What kind of thermometer do you use for a dog? Would a human rectal thermometer work or do you need a special kind?

 

I know how scary this is and I hope Zuri won't have any more episodes. I can't wait till frost :)

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Yes, it can become a recurring problem. Some dogs are more sensitive to heat. Most important is to cool them down quickly, water is better than alcohol. Dogs can not cool off through evaporation as people do and any kind of cool down coat/towel can quickly add to the problem, they hold in the heat and you basically steam your dog.

Those who would give up Essential Liberty
to purchase a little Temporary Safety,
deserve neither Liberty nor Safety.
Ben Franklin

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Guest KennelMom
What kind of thermometer do you use for a dog? Would a human rectal thermometer work or do you need a special kind?

 

A regular digital thermometer will work. We have a BRIGHT yellow sponge bob squarepants thermometer for the dogs and a normal color thermometer for humans. Very different colors/designs b/c there is no way I want to get the two mixed up! :blink:

 

I second Cheryl - the best way to cool a dog is water. Cool water run over their ears, chest, underbelly, thighs, etc...I would stay far away from any coat you put on a dog. The heat needs to dissapate off the dog, not get trapped next to their body.

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Sorry Jen, I don't have any experience with this. :( My guys turn into total spuds when it is hot/humid-- they won't even do yard zoomies. (they do them inside in the AC instead :rolleyes: ) When I coursed Sully a bit, a couple of the days were really hot and humid. He did ok with it, but there was a hose available to hose off any dogs that needed it. On the other hand, neither of my guys get very worked up for even 5 minutes: I think that really could have a very different effect than a 30 second run.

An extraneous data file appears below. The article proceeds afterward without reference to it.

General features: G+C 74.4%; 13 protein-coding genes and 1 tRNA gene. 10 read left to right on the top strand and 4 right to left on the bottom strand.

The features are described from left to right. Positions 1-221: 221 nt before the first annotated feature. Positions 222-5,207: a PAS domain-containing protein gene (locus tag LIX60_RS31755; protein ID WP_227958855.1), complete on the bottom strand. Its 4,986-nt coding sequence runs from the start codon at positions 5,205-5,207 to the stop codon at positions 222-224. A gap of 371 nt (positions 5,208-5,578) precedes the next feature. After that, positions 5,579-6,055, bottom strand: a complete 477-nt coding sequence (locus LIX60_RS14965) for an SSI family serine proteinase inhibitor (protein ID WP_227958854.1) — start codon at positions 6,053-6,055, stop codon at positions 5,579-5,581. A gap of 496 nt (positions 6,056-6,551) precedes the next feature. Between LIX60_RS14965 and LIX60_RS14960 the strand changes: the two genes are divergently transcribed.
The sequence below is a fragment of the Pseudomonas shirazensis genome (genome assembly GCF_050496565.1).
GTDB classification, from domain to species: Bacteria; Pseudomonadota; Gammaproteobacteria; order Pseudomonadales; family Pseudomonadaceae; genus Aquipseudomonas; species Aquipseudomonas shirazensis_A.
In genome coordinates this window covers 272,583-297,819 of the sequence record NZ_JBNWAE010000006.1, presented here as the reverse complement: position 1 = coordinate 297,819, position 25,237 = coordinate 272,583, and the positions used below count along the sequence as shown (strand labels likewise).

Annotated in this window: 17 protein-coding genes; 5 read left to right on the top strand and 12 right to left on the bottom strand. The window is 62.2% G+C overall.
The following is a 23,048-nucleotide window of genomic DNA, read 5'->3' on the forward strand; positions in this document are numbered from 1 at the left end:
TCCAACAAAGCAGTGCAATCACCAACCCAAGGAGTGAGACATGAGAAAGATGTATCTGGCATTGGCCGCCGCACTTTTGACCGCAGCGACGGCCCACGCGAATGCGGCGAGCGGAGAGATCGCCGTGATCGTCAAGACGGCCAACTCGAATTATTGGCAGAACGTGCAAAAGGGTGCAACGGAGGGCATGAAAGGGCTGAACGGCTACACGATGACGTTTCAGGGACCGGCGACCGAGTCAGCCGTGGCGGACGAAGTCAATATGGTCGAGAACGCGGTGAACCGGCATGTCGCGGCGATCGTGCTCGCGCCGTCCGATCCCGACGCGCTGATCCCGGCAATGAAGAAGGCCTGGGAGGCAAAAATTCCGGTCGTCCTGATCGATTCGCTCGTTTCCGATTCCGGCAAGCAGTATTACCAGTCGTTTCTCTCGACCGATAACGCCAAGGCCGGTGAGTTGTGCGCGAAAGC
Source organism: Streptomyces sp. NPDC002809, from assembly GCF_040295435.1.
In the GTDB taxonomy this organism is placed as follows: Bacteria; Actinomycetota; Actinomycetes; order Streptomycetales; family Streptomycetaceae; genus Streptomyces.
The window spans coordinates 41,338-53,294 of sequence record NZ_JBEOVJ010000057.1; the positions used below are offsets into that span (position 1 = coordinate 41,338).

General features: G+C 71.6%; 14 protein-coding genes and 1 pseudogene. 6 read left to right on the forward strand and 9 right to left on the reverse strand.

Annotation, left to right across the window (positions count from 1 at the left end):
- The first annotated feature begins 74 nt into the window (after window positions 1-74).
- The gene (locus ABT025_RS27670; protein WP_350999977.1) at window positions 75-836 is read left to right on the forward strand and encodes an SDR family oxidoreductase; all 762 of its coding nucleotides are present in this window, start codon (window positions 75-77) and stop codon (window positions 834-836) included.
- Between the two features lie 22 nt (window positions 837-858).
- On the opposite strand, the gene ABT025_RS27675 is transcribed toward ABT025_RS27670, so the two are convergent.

Pat, for a thermometer, we just use a regular digital here. It -WAS- our thermometer.... it is now the dog thermometer :blush

In vino veritas
Rachael with Rook, missing Sully, Sebau, and Diesel

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Hey Jen,

 

Just seeing this :(

 

Yup, as Cheryl noted, it can become a recurring problem which is what i think happened to Stu. I think he was either prone to it or had it before, which is how he ended up with it on the haul.

 

And yes, I do have the new CRRG (in soft and hard cover - yes, I'm a total geek).

 

If it is serious exertional rhabdomyolosis, he should be painful in the saddle area/neck (you remember how Stu was). I can either send you a pdf of the section on it in CRRG on Tuesday, or I'll loan you a copy next Sunday at the picnic. Let me know.

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Guest Pat2003

 

 

When I mentioned the cool-down coat or towel it was because Jen camps and hikes with her dogs and hosing the dog down may not be an option. I did not mean to just put the coat on and forget about it, instead I was suggesting something easily carried in remote places. By placing the wet cold coat (which is made of thin terry cloth) or towel on the dog until the coat/towel is no longer cold then wrapping the ice packs in the coat/towel and applying to the stomach and neck you should be able to get the temp down rapidly.

 

Another suggestion would be a few cold packs (the kind you just knock on a hard surface to activate) that are small and light and could be easily carried, but you would need to wrap them in a small towel and not place directly on the skin.

 

Obviously, the best treatment would be hosing the dog off and getting him into a cool environment, but that is not always possible and speed is of the essence.

 

Care of the Racing Greyhound does mention the role humidity plays in exertional rhabdomyolysis.